What Makes A Good Supplier?

Good suppliers and vendors can do much more for you than simply supplying the tech and materials you need to run a business. They can also become sources of important and helpful information, allowing you to evaluate the market potential in products you’re working on, track competitors, and identify the most promising opportunities for the future. So, how do you identify suppliers who will offer so much value to your existing operation? Here are some traits that make a good supplier…


Many new, developing companies will focus on one supplier trait before anything else: their pricing. The amount you spend on essential components and raw materials is certainly an important thing to consider, but there’s much more to a good supplier than the figure on the bottom of their invoice, and more to the cost of a business relationship than the price of the products they’re supplying. While negotiation on price is more or less essential to a profitable supply chain, you need to remember that suppliers, just like their customers, exist to make money. If you lock horns with them on every little bill, ask them for discounts on everything they sell, and fail to pay your invoices on time, don’t be surprised if they break ties with you!




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After the cost of working with them, reliability is among the most important factors to look for in any supplier. Good suppliers will keep their product ranges in-line with the going industry materials and information, such as this: Microwave Sensors. The Ultimate Buyers Guide. More importantly, they’ll ship the right number of products, as promised and on time, ensuring that they all arrive in great shape. In many cases, larger suppliers tend to be much more reliable than smaller, more affordable ones. This is because better-funded companies have more resources to engineer backup systems and sources so that, if and when something goes wrong, they can meet their responsibilities in their agreement with you. Having said that, it can often be smarter to target small suppliers. When you’re an important customer to a small company, they’ll devote more time and attention to you, upping the chance of better service and reliability than if you were just one more customer of a large supplier.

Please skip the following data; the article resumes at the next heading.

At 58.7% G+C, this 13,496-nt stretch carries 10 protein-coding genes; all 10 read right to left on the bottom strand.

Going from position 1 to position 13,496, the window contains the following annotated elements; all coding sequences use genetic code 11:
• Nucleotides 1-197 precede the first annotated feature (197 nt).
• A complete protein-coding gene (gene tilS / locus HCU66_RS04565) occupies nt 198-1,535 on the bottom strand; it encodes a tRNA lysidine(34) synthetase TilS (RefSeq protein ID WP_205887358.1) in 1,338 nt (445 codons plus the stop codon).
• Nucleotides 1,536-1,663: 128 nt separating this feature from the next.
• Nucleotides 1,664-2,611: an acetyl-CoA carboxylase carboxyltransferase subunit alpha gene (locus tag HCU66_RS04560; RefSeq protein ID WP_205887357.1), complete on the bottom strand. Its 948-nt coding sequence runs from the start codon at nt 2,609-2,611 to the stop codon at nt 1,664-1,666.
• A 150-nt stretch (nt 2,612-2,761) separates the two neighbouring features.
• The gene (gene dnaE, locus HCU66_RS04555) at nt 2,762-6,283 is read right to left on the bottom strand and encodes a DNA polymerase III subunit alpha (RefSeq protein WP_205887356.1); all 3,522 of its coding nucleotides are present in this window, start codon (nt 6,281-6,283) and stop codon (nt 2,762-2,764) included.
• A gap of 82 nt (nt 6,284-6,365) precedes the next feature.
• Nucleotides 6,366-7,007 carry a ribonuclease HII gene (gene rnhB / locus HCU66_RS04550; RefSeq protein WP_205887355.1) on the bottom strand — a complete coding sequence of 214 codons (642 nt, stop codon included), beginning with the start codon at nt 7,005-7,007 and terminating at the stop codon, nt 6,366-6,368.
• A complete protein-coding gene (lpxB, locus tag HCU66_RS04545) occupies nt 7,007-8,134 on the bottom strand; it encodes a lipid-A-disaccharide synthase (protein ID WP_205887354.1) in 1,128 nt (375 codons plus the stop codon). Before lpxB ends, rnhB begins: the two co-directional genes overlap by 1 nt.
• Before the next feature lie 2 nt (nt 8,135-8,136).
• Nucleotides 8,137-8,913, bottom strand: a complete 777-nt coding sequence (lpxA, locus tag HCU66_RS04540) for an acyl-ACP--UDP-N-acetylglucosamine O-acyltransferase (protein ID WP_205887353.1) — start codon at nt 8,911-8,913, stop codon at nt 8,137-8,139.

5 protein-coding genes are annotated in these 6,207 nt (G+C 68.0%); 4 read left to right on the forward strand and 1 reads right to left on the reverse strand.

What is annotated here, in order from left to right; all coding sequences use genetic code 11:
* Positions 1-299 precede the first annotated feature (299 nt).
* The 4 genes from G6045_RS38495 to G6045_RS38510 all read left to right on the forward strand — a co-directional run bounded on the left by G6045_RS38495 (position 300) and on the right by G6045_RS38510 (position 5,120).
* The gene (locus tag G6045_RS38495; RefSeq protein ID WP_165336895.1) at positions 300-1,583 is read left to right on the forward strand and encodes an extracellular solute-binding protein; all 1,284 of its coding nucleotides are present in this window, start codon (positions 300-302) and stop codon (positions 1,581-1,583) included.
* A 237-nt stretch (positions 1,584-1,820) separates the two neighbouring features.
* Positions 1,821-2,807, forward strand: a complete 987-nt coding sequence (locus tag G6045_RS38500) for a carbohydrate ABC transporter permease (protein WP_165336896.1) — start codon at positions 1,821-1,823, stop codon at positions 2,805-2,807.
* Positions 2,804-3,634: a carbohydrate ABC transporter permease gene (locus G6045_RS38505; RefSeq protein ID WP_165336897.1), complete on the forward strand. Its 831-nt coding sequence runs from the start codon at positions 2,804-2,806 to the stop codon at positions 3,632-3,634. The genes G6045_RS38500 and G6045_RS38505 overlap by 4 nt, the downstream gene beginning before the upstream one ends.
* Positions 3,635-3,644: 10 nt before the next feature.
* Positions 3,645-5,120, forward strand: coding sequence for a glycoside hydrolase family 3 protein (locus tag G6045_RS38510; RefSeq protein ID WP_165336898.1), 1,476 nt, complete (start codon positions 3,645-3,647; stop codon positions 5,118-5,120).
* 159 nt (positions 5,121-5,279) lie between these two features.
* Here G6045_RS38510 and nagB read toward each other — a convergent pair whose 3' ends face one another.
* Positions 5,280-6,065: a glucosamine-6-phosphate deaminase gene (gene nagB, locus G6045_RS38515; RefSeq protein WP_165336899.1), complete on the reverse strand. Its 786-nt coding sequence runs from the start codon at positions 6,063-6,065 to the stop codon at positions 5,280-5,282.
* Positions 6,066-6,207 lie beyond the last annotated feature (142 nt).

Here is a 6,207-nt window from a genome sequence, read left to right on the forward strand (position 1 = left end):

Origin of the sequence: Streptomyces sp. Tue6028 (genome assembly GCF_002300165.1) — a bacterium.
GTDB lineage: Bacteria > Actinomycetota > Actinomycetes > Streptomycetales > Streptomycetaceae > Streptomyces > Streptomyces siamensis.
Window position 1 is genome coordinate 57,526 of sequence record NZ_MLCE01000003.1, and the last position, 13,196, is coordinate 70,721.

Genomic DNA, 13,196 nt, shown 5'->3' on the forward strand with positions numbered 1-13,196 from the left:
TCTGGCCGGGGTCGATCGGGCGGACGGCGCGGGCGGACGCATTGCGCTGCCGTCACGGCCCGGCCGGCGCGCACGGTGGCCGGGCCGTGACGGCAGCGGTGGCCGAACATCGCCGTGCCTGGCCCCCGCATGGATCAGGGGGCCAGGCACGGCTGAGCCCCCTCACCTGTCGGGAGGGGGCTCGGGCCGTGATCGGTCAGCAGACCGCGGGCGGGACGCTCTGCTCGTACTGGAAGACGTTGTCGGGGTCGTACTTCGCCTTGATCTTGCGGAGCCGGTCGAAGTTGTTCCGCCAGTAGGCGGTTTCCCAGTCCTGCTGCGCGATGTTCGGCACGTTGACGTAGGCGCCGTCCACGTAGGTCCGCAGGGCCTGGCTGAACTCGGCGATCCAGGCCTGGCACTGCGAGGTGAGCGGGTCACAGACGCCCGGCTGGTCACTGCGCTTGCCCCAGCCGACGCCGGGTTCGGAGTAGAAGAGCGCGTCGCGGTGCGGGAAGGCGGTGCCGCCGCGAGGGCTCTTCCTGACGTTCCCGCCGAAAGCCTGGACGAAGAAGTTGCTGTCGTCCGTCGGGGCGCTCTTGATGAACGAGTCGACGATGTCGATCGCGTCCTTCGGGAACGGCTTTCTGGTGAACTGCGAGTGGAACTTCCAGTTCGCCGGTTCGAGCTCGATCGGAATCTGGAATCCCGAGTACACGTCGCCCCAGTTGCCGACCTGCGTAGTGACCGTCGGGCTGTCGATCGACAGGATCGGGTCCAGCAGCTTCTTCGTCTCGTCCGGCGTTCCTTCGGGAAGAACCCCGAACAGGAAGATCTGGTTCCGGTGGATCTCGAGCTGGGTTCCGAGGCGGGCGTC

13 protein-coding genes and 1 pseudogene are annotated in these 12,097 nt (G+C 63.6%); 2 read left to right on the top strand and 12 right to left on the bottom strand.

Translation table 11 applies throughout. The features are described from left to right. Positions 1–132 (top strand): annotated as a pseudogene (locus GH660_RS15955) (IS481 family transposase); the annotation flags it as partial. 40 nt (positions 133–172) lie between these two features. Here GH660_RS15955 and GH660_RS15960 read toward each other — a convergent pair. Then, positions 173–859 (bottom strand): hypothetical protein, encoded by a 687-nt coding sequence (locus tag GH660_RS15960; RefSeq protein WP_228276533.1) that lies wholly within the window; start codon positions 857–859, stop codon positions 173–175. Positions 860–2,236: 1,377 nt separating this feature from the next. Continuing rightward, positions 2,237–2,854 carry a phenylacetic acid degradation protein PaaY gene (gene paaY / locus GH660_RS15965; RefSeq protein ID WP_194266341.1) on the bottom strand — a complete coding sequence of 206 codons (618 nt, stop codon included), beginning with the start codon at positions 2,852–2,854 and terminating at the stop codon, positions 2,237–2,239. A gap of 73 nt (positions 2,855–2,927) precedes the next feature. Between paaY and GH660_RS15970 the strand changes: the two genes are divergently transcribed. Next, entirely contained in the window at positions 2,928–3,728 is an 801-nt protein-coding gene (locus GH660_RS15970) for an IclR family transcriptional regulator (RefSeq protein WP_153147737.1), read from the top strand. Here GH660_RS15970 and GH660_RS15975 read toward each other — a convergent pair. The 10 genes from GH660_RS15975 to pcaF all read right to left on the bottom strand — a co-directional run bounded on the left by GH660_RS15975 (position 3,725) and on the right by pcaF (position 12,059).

The final key indicator you need to look for is stability. It’s always better to buy from suppliers who have been in the industry for many successful years, and haven’t had to make sweeping, fundamental changes to their business every now and then. Companies that have long-running senior executives are also good candidates. You should spend some time looking into their reputation with customers that are somewhat similar to your business. While you’re doing this, look for any glaring signs of troubles with the vendor, for example shipments arriving earlier than requested. This particular problem can be a sign that the supplier in question is short on orders, and may take drastic measures to accelerate their cash receipts. If you enter a contract with a supplier who goes out of business in a couple of years, you’re certainly going to regret the decision!


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